- Develop a character profile.
- Analyse the character's motivation and subtext.
- Exercises in physicalising the character: stance, movement, gestures and facial expression.
- Develop the character's voice, focusing on key words, expression, timing, etc.
- Create a sense of the character's development from start to finish.
- Incorporate business (attributes and actions) that reflects the character and his or her emotional state.
- Include essential props and costumes.
- Hotseat and use other belief building exercises that involve the rest of the class.
Adding production elements
Students need to approach this area with caution.
An over reliance on production effects can detract from an effective performance.
The rule of thumb is that the focus should always remain on the performer
and production effects should be minimal and limited to those essential
to the work's meaning (Creative Arts KLA Handbook. Page 69).
- Setting: use only what is required on stage to suggest the setting, or what is actually used by the performer.
- Costumes: costumes should complement and enhance the character. Remember that performers in dark colours can be lost against a dark background.
- Sound: often provides an effective introduction to the mood and location. It may also give a performance a sense of completion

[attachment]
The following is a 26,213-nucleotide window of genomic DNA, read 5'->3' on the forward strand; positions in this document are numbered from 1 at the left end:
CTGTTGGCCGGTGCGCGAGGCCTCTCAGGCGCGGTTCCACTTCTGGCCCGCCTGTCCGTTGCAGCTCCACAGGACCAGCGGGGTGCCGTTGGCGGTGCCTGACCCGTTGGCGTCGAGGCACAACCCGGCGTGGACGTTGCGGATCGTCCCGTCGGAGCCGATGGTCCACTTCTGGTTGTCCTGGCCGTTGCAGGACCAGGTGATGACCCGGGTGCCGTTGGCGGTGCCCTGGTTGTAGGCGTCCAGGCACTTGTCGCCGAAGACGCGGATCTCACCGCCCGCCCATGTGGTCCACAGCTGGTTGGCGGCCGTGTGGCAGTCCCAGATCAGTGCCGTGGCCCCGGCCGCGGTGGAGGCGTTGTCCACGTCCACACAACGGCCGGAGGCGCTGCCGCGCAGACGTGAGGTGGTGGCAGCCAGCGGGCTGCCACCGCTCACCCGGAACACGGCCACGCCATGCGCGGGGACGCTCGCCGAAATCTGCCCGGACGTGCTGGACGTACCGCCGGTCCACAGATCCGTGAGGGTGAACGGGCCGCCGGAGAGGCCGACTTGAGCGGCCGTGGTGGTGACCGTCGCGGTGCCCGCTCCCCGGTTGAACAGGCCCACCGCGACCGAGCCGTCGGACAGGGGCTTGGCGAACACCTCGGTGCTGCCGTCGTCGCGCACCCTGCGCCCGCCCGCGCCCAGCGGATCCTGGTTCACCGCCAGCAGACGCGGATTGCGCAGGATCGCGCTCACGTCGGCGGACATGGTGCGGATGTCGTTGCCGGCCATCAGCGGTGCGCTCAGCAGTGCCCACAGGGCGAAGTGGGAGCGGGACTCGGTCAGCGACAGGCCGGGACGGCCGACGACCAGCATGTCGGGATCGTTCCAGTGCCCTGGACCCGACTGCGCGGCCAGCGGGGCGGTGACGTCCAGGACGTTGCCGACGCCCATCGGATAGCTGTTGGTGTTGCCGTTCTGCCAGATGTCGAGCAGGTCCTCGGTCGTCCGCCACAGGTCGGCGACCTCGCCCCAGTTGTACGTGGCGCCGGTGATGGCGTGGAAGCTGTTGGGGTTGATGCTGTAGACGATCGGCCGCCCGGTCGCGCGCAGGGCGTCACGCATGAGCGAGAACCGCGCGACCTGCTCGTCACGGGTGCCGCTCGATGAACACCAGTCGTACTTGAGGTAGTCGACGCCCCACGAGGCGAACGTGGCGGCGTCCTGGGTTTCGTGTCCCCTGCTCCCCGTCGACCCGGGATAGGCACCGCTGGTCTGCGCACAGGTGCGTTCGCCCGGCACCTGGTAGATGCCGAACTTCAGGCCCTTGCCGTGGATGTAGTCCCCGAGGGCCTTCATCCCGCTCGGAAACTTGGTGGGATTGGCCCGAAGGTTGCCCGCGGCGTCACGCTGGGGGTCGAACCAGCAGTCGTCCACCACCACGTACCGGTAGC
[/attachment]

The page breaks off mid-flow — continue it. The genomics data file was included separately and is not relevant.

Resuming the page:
or provide a heightened effect to a dramatic moment. Ensure you obtain
a good quality recording.
- Lighting: should be kept simple and not used to solve
staging problems. It is usually best to use the lights up at the start
and lights down at the end approach. Avoid a blackout during an individual
Rehearsing the performance
The following steps can be used by students to bring the performance to its final stage:
- Book the performance space early and organise for
the technician, partner or teacher to sit in with a stopwatch. Seat your
partner with the stopwatch in the centre of the audience and organise the
performance space appropriately.
- Ensure that the technician has a clear running script with sound and lighting cues clearly marked.
- Do a technical run to clarify cue moments for the technician.
- Perform the whole piece without stopping, even if
- Check your time at the end of the performance and evaluate with your partner the strengths and weaknesses of the performance.
Remember your partner is not the director.
- Reflect in your logbook, and plan modifications to your project.